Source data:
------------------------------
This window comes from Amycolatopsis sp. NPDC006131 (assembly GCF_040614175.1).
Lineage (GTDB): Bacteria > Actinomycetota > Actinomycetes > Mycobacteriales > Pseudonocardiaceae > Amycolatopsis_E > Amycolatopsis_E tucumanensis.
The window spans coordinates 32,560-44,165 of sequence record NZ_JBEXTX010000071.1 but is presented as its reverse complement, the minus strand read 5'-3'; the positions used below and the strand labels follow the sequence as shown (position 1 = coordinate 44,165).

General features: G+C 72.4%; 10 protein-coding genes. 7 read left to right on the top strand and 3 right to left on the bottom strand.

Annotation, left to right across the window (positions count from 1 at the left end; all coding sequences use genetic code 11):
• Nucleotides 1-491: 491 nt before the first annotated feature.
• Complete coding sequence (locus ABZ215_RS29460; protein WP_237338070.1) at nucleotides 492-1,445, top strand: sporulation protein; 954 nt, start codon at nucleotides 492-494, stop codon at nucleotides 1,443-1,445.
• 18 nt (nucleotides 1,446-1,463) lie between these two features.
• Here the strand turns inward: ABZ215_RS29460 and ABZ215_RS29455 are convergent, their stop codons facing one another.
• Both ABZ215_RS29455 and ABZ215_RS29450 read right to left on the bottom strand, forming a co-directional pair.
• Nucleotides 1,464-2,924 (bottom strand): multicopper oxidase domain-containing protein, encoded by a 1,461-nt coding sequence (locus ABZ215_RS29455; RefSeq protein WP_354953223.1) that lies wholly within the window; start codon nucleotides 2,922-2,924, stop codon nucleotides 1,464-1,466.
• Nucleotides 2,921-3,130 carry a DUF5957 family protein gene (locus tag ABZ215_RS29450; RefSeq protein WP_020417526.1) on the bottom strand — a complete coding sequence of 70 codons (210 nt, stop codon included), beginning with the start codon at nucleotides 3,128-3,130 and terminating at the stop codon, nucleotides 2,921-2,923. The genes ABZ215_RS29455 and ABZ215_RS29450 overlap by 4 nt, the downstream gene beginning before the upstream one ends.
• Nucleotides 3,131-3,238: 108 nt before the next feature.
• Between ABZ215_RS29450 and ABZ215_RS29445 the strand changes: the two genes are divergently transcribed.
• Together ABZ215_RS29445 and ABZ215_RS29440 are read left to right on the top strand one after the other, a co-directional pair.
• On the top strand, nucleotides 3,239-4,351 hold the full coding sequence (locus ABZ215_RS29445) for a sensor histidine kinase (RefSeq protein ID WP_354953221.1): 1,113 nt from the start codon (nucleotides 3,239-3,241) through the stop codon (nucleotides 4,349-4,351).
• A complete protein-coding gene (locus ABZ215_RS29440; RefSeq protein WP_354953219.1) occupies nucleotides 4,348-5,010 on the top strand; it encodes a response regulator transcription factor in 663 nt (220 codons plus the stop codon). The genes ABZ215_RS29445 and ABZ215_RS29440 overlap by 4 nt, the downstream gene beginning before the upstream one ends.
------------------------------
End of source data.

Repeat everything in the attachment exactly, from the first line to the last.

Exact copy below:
This window comes from Amycolatopsis sp. NPDC006131 (assembly GCF_040614175.1).
Lineage (GTDB): Bacteria > Actinomycetota > Actinomycetes > Mycobacteriales > Pseudonocardiaceae > Amycolatopsis_E > Amycolatopsis_E tucumanensis.
The window spans coordinates 32,560-44,165 of sequence record NZ_JBEXTX010000071.1 but is presented as its reverse complement, the minus strand read 5'-3'; the positions used below and the strand labels follow the sequence as shown (position 1 = coordinate 44,165).

General features: G+C 72.4%; 10 protein-coding genes. 7 read left to right on the top strand and 3 right to left on the bottom strand.

Annotation, left to right across the window (positions count from 1 at the left end; all coding sequences use genetic code 11):
• Nucleotides 1-491: 491 nt before the first annotated feature.
• Complete coding sequence (locus ABZ215_RS29460; protein WP_237338070.1) at nucleotides 492-1,445, top strand: sporulation protein; 954 nt, start codon at nucleotides 492-494, stop codon at nucleotides 1,443-1,445.
• 18 nt (nucleotides 1,446-1,463) lie between these two features.
• Here the strand turns inward: ABZ215_RS29460 and ABZ215_RS29455 are convergent, their stop codons facing one another.
• Both ABZ215_RS29455 and ABZ215_RS29450 read right to left on the bottom strand, forming a co-directional pair.
• Nucleotides 1,464-2,924 (bottom strand): multicopper oxidase domain-containing protein, encoded by a 1,461-nt coding sequence (locus ABZ215_RS29455; RefSeq protein WP_354953223.1) that lies wholly within the window; start codon nucleotides 2,922-2,924, stop codon nucleotides 1,464-1,466.
• Nucleotides 2,921-3,130 carry a DUF5957 family protein gene (locus tag ABZ215_RS29450; RefSeq protein WP_020417526.1) on the bottom strand — a complete coding sequence of 70 codons (210 nt, stop codon included), beginning with the start codon at nucleotides 3,128-3,130 and terminating at the stop codon, nucleotides 2,921-2,923. The genes ABZ215_RS29455 and ABZ215_RS29450 overlap by 4 nt, the downstream gene beginning before the upstream one ends.
• Nucleotides 3,131-3,238: 108 nt before the next feature.
• Between ABZ215_RS29450 and ABZ215_RS29445 the strand changes: the two genes are divergently transcribed.
• Together ABZ215_RS29445 and ABZ215_RS29440 are read left to right on the top strand one after the other, a co-directional pair.
• On the top strand, nucleotides 3,239-4,351 hold the full coding sequence (locus ABZ215_RS29445) for a sensor histidine kinase (RefSeq protein ID WP_354953221.1): 1,113 nt from the start codon (nucleotides 3,239-3,241) through the stop codon (nucleotides 4,349-4,351).
• A complete protein-coding gene (locus ABZ215_RS29440; RefSeq protein WP_354953219.1) occupies nucleotides 4,348-5,010 on the top strand; it encodes a response regulator transcription factor in 663 nt (220 codons plus the stop codon). The genes ABZ215_RS29445 and ABZ215_RS29440 overlap by 4 nt, the downstream gene beginning before the upstream one ends.